The design and development of the electronic architecture and the control software integrated inside the next generation of two wheelers will be one of the major challenges for small engine products. The need for optimal fuel consumption and emission control, paired with strict safety requirements will force many manufacturers to reconsider their electronic architecture adding complex functions with the risk of incurring in additional costs to be carefully planned in the product roadmap. These challenges have already been tackled twenty years ago by the automotive manufacturers, generating a set of standards in an attempt to improve productivity and quality by standardization, interoperability and competition on functional content. The result has been the development of distributed software architectures based on the CAN bus and the OSEK/VDX[8] standard, and more recently with the AUTOSAR[4] initiative. Therefore, a set of automotive standards are available and can be used as an inspiration as they share common goals such as portability, reusability, and limited footprint; on the other side, the inherent complexity and license cost of complete commercial bundles makes the adoption of these automotive standards impracticable for low-cost engines.
Technical Paper
2014-11-11
Horizon Walker Gitano, Ray Chim, Jian Loh
Recent concern over air quality has lead to increasingly stringent emissions regulations on ever smaller displacement engines, resulting in the application of Electronic Fuel Injection to the 100cc-200cc class 2-wheelers in many countries. In the pursuit of ever smaller and less expensive EFI systems, a number of unique technologies are being explored, including resistive type oxygen sensors. In this paper we investigate the application of a small resistive oxygen sensor to a small motorcycle EFI system. Measurements of the exhaust system temperatures, and Air/Fuel Ratio ranges are carried out, and compared to the sensors response over this range to create an estimate of the sensors in-use performance. Actual sensor and temperature measurements are then compared to both a standard zirconia switching type oxygen sensor, and a wide-band oxygen sensor. Results are analyzed and indicate that the resistive type oxygen sensor should be capable of allowing the EFI controller to successfully control the vehicles AFR in all operating modes with a faster “light off” time, and lower overall current draw when compared to the standard heated zirconia sensor.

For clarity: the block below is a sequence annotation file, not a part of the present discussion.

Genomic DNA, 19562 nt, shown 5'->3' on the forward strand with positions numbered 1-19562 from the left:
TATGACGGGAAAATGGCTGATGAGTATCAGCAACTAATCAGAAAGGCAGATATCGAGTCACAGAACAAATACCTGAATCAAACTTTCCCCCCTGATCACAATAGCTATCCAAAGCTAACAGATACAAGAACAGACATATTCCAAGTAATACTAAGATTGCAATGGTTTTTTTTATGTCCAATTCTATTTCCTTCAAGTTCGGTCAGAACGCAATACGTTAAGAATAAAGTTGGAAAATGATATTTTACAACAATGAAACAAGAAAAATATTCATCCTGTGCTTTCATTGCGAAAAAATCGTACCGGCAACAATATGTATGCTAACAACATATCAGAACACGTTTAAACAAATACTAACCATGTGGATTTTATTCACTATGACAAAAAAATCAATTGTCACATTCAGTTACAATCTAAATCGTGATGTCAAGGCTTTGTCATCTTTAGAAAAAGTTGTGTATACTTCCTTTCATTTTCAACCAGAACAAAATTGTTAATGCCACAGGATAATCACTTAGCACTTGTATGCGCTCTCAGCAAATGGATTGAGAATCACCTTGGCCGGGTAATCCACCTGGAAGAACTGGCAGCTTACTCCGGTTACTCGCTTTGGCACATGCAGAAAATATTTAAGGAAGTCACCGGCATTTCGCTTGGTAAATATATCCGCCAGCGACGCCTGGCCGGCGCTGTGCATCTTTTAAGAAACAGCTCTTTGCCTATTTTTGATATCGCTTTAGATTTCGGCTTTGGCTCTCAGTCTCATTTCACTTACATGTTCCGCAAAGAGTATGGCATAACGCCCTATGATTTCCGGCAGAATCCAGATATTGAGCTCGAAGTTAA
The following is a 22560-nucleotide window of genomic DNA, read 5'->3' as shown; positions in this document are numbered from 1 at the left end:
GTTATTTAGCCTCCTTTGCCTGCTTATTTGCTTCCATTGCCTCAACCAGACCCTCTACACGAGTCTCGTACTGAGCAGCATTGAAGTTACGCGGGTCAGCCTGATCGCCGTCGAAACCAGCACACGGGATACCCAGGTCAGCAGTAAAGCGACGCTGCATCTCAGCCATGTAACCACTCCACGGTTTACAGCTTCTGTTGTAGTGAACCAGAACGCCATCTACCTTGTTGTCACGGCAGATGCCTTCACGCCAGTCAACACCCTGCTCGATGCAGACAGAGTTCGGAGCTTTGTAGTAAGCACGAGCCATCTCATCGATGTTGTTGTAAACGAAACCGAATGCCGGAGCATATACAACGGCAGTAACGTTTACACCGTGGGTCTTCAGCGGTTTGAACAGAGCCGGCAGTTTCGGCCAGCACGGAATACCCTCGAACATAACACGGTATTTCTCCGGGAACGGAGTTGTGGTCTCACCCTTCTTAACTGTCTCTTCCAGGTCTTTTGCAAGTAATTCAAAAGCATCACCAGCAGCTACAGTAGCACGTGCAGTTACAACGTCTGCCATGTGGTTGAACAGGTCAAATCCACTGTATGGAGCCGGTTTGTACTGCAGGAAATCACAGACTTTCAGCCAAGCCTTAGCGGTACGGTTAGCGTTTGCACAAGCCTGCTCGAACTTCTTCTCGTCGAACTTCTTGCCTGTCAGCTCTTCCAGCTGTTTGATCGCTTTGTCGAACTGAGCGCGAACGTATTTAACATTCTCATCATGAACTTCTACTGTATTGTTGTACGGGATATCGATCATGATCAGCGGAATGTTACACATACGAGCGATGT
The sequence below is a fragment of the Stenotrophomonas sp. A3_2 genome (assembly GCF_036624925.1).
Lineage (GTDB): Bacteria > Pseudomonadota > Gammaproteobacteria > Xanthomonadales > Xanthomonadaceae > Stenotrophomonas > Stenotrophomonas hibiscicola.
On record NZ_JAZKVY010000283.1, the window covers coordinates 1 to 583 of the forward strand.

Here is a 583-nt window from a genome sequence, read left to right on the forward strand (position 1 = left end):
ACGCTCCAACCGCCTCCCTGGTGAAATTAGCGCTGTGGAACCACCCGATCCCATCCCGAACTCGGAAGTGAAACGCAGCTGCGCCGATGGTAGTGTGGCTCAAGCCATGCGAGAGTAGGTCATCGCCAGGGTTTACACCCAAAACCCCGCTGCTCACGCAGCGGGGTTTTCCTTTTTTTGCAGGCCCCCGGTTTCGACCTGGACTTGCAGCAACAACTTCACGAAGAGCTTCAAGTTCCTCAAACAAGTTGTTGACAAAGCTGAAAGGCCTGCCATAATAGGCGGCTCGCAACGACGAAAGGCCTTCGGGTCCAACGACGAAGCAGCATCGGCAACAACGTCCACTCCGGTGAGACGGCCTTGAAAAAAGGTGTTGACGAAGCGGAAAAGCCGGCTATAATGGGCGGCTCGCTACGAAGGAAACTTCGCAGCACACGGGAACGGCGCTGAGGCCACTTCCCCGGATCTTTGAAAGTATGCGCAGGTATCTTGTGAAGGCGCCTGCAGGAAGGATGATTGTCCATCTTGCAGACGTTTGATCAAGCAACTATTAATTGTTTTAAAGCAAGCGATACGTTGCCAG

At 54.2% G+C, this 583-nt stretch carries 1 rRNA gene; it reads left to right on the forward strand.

Technical Paper
2014-11-11
Hiroki Ikeda, Norimasa Iida, Hiroshi Kuzuyama, Tsutomu Umehara, Takayuki Fuyuto
A combustion method called Noise Cancelling Spike (NC-Spike) Combustion has been reported in the co-author’s previous paper, which reduces combustion noise in pre-mixed charge compression ignition (PCCI) with split injection. This NC-Spike Combustion uses interference of the following “spike” of pressure rise (heat release) on the preceding peak of pressure rise. The overall combustion noise was reduced by lowering the maximum frequency component of the noise spectrum. The period of this frequency is two times of the time interval between the two peaks of the pressure rise rate. This maximum load range of conventional PCCI combustion is limited by the combustion noise, since the maximum pressure rise rate increases as the amount of injected fuel increases. The NC-Spike Combustion has a potential to extend of the operating range of PCCI combustion. In this paper, we investigates feasibility and controllability of the two-peak heat release rate during high temperature heat release by adding fuel in the adiabatic compression process of pre-mixed gas.
Technical Paper
2014-11-11
Francisco Payri, José Javier Lopez, Benjamin Pla, Diana Graciano Bustamante
Direct injection compression ignited (CI) engines are today’s most efficient engine technology, granting efficiencies exceeding 40% for their optimal operation point. In addition, a strong technological development has allowed the CI engine to overcome its traditional weak points: both its pollutant emissions and the gap in specific power regarding its competitor, i.e. the spark ignited engine, have been noticeably reduced. Particularly, the increase in specific power has leaded to the downsizing as an effective method to improve vehicle efficiency. However, the cylinder displacement in current CI engines is barely lower than 0.4 liters and authors do not know any CI engine with a cylinder displacement lower than 0.25 liters. For some applications (urban light duty vehicles, Range Extenders...) it may be interesting to reduce the engine displacement to address power targets around 20kW with high efficiencies. This paper assesses the thermo- and fluid-dynamic limitations which make challenging extending the application of automotive CI engines to the low power region, namely, space limitations for injection and combustion processes, increase of surface-to-volume ratio giving rise to higher heat losses and limits related to the air management, most notably with turbocharging, due to the reduction in turbocharger efficiency with decreasing size.
Technical Paper
2014-11-11